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Wednesday, December 8, 2010

Women Veterans

Two things have happened recently that got me started on thinking about women veterans. One, I saw Lioness the film, which totally blew me away. Second, I got an email from a VA therapist working with OIF/OEF veterans asking me to rewrite Why Is Mommy Like She Is? for the new women veterans, which I have done. You can order it at my website.
Today Anonymous posted on one of my posts, Do you have anything for women veterans? My reply to her is let me know what you need and I will try to write it.
Some thoughts:
War changes people.
We, as women, are supposed to take care of other people's emotional and physical needs. Even today, in a household where both people work, the wife still does most of the housework and child care after work, while the guy watches TV. Is this fair? No. Is it right? NO. Is it common? Yes.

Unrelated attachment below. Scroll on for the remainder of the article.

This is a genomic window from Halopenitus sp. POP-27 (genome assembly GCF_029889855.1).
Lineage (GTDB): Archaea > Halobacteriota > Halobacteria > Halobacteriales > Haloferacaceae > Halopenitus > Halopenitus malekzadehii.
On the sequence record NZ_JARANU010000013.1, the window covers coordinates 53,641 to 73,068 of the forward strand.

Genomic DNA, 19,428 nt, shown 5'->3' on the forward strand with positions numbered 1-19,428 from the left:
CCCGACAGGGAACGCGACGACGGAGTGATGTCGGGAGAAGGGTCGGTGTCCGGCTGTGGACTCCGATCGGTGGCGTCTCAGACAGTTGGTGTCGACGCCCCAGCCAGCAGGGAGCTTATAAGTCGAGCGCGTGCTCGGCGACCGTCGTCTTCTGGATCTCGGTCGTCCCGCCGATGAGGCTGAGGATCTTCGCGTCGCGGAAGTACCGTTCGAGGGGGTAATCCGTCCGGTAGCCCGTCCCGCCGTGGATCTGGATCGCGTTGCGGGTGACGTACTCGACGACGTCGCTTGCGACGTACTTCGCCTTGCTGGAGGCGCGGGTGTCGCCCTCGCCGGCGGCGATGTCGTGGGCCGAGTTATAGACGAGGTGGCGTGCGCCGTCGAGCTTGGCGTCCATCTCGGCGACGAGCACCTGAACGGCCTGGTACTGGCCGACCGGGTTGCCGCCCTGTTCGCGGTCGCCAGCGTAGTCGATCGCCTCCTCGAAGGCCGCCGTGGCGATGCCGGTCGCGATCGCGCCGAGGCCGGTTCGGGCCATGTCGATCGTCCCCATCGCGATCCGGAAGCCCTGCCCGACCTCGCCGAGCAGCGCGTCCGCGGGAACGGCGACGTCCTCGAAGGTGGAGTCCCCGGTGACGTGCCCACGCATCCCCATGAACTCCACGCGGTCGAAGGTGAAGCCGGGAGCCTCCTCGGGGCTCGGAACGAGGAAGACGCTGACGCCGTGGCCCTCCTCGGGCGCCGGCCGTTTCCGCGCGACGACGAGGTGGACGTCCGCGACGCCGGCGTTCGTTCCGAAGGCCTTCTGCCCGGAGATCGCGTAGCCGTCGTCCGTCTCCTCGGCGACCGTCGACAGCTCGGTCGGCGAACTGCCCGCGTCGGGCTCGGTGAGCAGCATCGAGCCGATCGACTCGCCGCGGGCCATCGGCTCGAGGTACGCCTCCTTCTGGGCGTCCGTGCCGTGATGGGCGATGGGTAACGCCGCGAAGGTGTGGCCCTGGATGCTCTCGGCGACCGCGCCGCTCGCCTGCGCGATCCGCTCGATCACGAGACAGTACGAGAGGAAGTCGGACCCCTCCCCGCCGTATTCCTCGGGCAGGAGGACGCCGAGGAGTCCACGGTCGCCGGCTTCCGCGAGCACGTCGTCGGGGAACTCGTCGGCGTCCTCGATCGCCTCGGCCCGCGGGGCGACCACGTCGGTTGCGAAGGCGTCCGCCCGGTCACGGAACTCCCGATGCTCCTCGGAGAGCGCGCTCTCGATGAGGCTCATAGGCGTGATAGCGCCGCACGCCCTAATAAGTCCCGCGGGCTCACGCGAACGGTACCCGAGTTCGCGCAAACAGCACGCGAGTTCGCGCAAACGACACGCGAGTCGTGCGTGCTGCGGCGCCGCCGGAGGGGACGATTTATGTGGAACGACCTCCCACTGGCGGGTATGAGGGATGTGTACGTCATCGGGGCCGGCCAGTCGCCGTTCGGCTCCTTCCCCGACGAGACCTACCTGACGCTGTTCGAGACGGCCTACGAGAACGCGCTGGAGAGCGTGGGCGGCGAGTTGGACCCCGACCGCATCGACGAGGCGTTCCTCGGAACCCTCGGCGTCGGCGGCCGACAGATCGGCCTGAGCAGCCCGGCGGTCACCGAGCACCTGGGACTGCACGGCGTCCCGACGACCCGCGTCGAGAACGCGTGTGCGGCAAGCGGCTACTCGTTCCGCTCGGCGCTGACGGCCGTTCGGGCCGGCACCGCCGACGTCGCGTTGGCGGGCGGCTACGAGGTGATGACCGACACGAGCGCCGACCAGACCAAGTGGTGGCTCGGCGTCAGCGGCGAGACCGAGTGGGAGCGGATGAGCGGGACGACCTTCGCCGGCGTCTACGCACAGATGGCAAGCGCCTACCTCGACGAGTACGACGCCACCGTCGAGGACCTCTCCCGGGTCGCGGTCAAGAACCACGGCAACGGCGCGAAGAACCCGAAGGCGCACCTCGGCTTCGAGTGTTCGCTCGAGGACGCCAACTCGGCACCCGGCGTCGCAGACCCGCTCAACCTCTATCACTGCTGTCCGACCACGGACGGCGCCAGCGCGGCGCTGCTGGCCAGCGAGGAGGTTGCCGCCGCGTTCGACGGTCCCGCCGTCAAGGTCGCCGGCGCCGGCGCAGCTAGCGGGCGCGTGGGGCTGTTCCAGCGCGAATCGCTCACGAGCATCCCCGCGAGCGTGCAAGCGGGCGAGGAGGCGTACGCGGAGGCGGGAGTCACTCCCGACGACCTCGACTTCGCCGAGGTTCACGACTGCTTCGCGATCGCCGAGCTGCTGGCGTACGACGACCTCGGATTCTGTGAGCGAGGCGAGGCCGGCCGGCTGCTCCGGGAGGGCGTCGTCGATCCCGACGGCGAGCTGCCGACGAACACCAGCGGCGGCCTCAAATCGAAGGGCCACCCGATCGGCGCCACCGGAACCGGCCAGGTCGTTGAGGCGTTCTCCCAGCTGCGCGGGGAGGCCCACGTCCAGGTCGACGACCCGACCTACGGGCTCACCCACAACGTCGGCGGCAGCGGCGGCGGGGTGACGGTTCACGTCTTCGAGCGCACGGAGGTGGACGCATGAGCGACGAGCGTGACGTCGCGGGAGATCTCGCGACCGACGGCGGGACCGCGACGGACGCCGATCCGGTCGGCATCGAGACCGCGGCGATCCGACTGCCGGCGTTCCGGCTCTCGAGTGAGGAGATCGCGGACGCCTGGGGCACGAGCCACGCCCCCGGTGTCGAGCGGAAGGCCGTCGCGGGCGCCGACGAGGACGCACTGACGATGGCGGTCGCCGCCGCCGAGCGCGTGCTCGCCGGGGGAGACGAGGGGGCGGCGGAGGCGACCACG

I'm not sure how quickly this expectation is laid on our women veterans when they get home: the housework and the parenting. From my own experience when Bob got home from Vietnam, I suspect it is hard to get back into giving a sh*t about laundry and dishwashing... and even the kids... your husband...
No matter how much you may want to be the same, war has changed you, and it will take time, and sometimes therapy, to let go of some of the pain and altered priorities and become who you prefer to be. One of the things war will do for you is to get you thinking about how you were and if you want to be that person...